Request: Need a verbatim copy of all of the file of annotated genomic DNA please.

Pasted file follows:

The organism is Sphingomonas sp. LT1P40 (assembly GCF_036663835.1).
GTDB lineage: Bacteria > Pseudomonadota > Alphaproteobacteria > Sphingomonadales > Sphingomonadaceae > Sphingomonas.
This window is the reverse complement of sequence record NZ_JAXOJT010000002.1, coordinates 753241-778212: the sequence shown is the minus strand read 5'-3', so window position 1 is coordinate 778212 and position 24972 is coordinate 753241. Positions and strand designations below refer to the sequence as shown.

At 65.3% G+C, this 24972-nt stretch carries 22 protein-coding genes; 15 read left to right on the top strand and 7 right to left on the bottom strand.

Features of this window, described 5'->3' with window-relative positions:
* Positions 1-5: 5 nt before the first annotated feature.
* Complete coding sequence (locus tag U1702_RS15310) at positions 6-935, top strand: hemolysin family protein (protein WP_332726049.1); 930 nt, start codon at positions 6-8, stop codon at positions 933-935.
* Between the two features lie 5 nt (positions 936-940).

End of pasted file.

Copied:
The organism is Sphingomonas sp. LT1P40 (assembly GCF_036663835.1).
GTDB lineage: Bacteria > Pseudomonadota > Alphaproteobacteria > Sphingomonadales > Sphingomonadaceae > Sphingomonas.
This window is the reverse complement of sequence record NZ_JAXOJT010000002.1, coordinates 753241-778212: the sequence shown is the minus strand read 5'-3', so window position 1 is coordinate 778212 and position 24972 is coordinate 753241. Positions and strand designations below refer to the sequence as shown.

At 65.3% G+C, this 24972-nt stretch carries 22 protein-coding genes; 15 read left to right on the top strand and 7 right to left on the bottom strand.

Features of this window, described 5'->3' with window-relative positions:
* Positions 1-5: 5 nt before the first annotated feature.
* Complete coding sequence (locus tag U1702_RS15310) at positions 6-935, top strand: hemolysin family protein (protein WP_332726049.1); 930 nt, start codon at positions 6-8, stop codon at positions 933-935.
* Between the two features lie 5 nt (positions 936-940).